U.S. lawmakers on Wednesday blasted steep price increases for Mylan's EpiPen emergency allergy treatment as they grilled the company's Chief Executive Heather Bresch at a congressional hearing.
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The House Committee on Oversight and Government Reform called Bresch to testify after the company raised the list price for a pair of EpiPens to $600 compared with $100 in 2007, when it acquired the product.
Congressman Elijah Cummings, ranking Democrat on the committee, said Mylan "jacked up" the price of the life-saving product "to get filthy rich at the expense of our constituents."
"After Mylan takes our punches they'll fly back to their mansions in their private jets and laugh all the way to the bank," Cummings said.
The EpiPen is an automatic injector designed to treat life-threatening allergic reactions to anything from nuts to bee stings, delivering a dose of epinephrine through a quick jab in the thigh.
The price increases ignited a national controversy in August, as a growing number of families protested and said they were unable to afford the device through their health insurance.
Committee Chairman Jason Chaffetz of Utah noted that Mylan said it would soon sell a generic version of EpiPen for about $300. "Suddenly feeling the heat Mylan has offered a generic version and cut the price in half, so that does beg the question what was happening with that other $300?"
Holding up an EpiPen, he said: "the actual juice that's in here that you need costs about a dollar."
The hearing comes after Democratic presidential candidate Hillary Clinton previously called Mylan's price increases outrageous, while both Democratic and Republican lawmakers have called on federal agencies to investigate Mylan's business practices. Several U.S. states are probing the impact of the price increases on government healthcare programs such as Medicaid.
Mylan has responded to the criticism by offering discounts more widely to families, and said it plans to launch a half-price version of EpiPen soon, a move Bresch said on Wednesday would cannibalize its brand-name product.
"Our concern was absolutely that anyone who needs an EpiPen has one," she said.
EpiPen has more than a 90 percent market share for emergency epinephrine auto-injectors. In 2015 it accounted for $1 billion of Mylan's overall sales of $9.45 billion. The device accounts for about 20 percent of company profits.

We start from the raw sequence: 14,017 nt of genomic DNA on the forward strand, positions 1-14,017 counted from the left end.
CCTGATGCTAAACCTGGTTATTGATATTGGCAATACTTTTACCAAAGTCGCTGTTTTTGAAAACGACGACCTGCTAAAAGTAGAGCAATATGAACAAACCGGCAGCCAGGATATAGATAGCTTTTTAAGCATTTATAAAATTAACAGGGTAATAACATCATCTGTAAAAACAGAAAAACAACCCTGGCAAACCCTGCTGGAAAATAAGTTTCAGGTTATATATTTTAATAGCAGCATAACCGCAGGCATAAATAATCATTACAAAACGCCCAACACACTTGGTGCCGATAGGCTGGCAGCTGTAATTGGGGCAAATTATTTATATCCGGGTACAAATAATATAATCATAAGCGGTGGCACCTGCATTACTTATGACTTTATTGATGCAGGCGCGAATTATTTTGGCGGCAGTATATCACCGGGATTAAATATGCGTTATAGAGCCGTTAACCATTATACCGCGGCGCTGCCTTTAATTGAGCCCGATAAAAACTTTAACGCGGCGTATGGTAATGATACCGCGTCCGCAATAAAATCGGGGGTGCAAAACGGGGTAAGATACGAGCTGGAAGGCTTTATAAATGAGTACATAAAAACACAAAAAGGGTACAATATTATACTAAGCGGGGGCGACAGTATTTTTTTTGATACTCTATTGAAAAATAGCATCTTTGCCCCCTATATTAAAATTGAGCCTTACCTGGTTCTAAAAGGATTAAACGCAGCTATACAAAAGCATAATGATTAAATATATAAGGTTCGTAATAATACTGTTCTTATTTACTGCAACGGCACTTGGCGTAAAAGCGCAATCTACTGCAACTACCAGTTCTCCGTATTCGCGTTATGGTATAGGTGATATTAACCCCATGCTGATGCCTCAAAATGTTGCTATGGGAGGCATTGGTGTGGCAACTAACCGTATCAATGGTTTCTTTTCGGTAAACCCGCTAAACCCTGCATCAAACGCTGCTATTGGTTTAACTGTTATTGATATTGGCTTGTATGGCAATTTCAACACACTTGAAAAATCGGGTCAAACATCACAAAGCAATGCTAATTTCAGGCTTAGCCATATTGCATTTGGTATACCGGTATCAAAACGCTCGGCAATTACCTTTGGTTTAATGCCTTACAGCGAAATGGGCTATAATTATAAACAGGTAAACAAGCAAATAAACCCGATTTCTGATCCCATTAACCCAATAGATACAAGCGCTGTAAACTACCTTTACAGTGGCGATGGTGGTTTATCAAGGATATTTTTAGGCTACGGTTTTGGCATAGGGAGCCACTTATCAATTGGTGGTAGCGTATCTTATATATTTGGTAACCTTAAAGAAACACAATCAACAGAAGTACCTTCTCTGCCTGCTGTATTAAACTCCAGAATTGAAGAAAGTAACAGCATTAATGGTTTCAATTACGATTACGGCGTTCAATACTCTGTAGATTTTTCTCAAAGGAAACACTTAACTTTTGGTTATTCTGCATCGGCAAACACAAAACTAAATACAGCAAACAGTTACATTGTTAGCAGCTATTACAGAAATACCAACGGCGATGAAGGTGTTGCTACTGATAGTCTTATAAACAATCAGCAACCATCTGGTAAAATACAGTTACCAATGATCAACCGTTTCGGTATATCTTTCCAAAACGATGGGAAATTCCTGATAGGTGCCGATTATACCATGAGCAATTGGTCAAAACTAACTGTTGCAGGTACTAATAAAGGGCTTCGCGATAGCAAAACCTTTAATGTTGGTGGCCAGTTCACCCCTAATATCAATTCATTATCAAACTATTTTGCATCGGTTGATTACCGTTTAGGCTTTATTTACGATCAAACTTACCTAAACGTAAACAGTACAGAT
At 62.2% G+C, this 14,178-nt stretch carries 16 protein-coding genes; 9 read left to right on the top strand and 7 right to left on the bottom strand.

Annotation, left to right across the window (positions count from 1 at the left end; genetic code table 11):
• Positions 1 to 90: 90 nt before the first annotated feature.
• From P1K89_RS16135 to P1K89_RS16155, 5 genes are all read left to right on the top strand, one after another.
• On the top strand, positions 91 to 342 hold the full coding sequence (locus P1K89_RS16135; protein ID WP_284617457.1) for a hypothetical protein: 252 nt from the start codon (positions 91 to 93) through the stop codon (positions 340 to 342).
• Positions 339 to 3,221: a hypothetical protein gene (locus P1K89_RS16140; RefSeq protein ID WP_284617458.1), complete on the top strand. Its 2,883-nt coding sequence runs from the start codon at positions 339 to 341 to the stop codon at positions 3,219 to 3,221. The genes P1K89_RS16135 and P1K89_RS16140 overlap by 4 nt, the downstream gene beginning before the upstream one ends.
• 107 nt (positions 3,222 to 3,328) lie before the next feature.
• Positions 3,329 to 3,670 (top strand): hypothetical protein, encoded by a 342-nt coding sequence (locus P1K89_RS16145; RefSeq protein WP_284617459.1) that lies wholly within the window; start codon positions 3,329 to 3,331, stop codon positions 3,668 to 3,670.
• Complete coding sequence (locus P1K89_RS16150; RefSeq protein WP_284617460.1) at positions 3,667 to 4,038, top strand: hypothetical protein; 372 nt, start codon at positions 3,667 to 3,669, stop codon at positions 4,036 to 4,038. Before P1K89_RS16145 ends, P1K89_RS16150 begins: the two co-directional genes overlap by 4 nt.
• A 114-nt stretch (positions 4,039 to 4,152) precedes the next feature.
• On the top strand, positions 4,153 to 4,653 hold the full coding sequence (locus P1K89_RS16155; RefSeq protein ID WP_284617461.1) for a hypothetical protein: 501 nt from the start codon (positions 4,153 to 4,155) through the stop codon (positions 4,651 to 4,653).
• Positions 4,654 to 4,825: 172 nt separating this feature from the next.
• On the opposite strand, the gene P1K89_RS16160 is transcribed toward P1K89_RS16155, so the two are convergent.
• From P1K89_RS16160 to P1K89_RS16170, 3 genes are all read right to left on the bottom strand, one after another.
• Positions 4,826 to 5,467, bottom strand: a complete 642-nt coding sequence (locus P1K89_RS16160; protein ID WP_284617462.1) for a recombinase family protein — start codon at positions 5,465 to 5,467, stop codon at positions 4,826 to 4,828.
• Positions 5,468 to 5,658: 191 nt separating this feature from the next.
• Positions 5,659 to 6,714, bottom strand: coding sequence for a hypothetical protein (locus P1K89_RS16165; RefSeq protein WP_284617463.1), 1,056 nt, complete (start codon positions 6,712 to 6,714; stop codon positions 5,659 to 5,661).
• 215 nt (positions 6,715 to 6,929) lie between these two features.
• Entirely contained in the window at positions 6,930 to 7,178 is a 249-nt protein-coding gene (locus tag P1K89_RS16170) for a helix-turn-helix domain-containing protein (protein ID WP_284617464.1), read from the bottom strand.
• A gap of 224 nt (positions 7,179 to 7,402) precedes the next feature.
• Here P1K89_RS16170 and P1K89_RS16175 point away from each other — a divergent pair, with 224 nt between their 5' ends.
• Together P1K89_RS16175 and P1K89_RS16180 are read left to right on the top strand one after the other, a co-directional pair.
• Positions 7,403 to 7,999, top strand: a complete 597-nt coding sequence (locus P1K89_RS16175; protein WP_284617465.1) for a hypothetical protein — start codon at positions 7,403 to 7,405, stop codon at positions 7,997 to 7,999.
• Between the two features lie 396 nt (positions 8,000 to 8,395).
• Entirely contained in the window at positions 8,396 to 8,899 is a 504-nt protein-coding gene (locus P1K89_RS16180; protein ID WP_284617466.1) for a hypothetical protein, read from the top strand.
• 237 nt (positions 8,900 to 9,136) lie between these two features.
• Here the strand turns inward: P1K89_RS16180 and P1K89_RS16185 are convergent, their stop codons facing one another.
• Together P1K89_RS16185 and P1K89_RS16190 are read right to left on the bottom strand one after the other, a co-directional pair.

Critics say EpiPen would remain profitable at a lower price.
A recent analysis by the consumer watchdog Public Citizen found that an EpiPen two-pack costs $69 in the United Kingdom, $181.81 in Canada and $210.21 in Germany.
"The EpiPen clearly is profitable at prices far lower than Mylan's U.S. prices," Robert Weissman, president of Public Citizen, said in a statement. "Mylan has dramatically hiked the price simply because it could, not because it needed to recover any cost of making the product."
Bresch said during testimony that after rebates, fees and costs, the company makes about $100 per EpiPen pack.
Lawmakers are also trying to determine whether Mylan made more money on the EpiPen than warranted from state Medicaid programs by having it classified as a generic product rather than a branded drug, resulting in much smaller rebates to the government health plans.
The U.S. Food and Drug Administration classifies EpiPen as branded but the Centers for Medicare and Medicaid Services classifies it as a generic for the purposes of Medicaid's drug rebate program.
Every company that participates in the Medicaid rebate program pays 13 percent in rebates back to the states on generic drug prices. They pay back 23 percent on the price of a branded drug. Mylan has said it complied with all laws and regulations regarding rebates.
Senate Republicans have asked the U.S. Department of Health and Human Services Inspector General to investigate whether its agency CMS made sure states were getting the correct rebates on covering EpiPen prescriptions.
EpiPen has also increased the cost burden to the Medicare program for the elderly, according to an analysis from the Kaiser Family Foundation, a health policy research group. Before rebates, EpiPen costs for Medicare Part D increased more than 1,000 percent between 2007 and 2014, from $7 million to $87.9 million, the report said.